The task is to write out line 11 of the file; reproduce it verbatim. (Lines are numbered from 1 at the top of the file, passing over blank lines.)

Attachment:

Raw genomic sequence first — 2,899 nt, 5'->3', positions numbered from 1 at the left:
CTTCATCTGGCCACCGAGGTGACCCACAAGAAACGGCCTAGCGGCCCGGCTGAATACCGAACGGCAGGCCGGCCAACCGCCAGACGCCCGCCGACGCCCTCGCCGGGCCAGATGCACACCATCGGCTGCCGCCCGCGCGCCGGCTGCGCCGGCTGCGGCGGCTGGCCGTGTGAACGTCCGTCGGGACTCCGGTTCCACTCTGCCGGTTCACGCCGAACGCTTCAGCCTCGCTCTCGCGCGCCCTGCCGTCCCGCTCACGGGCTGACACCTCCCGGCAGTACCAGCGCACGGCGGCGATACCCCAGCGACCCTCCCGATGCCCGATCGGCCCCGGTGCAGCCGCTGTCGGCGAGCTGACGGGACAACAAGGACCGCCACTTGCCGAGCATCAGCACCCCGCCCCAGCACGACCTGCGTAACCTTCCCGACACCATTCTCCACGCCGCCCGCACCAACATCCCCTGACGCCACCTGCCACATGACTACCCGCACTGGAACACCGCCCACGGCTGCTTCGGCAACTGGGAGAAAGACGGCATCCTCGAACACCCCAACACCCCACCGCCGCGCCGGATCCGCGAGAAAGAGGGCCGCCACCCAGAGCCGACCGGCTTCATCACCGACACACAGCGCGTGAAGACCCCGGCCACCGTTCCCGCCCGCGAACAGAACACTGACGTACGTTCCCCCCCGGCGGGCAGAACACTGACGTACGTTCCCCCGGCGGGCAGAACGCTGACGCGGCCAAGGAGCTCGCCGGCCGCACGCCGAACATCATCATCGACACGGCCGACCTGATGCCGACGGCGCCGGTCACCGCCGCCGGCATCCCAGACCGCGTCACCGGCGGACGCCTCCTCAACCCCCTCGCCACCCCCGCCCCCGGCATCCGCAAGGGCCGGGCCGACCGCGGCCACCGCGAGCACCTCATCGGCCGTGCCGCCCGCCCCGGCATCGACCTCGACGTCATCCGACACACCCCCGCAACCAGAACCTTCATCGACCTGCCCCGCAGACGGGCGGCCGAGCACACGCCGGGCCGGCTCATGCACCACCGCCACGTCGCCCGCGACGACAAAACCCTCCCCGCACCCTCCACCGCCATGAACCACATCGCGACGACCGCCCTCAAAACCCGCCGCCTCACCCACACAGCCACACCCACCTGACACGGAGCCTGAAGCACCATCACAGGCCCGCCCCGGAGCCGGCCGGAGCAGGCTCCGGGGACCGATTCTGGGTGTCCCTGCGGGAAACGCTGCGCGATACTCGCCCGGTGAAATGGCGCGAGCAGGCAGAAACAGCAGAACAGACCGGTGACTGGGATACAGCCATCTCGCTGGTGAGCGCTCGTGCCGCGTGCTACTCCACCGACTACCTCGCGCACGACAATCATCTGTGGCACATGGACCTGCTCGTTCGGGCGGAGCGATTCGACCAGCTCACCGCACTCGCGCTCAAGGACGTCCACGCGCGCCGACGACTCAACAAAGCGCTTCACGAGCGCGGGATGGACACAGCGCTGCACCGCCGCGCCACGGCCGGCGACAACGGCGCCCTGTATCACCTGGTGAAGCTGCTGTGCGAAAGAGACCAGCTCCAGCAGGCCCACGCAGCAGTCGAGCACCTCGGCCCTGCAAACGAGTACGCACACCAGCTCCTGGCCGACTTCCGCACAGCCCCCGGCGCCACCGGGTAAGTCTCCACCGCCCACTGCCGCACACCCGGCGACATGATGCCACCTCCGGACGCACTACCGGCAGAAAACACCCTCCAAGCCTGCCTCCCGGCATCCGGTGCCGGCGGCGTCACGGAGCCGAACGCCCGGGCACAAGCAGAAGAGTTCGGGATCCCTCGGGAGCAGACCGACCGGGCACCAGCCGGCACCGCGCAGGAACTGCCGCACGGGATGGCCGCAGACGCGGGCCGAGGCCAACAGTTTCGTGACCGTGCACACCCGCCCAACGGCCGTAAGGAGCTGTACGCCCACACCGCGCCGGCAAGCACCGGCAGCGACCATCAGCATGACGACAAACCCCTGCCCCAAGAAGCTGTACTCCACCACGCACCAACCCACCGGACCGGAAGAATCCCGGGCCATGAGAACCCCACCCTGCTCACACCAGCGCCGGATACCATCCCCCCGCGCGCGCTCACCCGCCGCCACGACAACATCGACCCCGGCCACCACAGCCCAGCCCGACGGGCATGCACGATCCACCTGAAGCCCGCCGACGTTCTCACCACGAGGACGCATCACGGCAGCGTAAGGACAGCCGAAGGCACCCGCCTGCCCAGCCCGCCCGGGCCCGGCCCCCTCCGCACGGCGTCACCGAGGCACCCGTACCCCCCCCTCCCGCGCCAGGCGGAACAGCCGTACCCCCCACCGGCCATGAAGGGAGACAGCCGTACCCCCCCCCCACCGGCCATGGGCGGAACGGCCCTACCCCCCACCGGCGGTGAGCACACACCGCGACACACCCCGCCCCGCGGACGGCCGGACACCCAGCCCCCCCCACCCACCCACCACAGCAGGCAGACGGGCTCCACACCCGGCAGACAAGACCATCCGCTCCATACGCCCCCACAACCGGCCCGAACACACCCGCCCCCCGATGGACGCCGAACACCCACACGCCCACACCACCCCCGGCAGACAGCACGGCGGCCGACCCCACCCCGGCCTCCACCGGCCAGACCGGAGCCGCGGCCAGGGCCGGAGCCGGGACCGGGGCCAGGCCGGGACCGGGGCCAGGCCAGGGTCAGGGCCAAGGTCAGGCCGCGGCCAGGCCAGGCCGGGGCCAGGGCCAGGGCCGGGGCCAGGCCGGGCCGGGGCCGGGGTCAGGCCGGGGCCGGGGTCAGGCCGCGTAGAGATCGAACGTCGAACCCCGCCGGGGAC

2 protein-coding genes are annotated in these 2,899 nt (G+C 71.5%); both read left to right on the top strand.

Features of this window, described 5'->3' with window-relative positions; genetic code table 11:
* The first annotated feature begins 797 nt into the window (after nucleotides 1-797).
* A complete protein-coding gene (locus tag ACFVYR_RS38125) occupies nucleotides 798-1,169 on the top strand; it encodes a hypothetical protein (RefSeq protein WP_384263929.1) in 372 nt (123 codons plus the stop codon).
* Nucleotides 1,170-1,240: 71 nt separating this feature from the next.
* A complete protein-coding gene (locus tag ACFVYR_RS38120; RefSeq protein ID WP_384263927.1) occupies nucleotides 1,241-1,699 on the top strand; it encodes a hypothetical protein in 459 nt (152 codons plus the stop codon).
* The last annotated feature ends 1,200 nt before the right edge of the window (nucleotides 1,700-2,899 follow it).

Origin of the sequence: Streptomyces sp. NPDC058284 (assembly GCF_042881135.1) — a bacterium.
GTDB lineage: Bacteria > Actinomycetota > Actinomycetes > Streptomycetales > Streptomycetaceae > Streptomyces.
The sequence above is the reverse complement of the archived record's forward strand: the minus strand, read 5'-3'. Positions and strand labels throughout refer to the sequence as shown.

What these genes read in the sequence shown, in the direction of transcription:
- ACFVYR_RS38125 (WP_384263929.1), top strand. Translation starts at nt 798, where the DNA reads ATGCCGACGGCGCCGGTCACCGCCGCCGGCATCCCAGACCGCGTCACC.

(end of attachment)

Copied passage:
GTDB lineage: Bacteria > Actinomycetota > Actinomycetes > Streptomycetales > Streptomycetaceae > Streptomyces.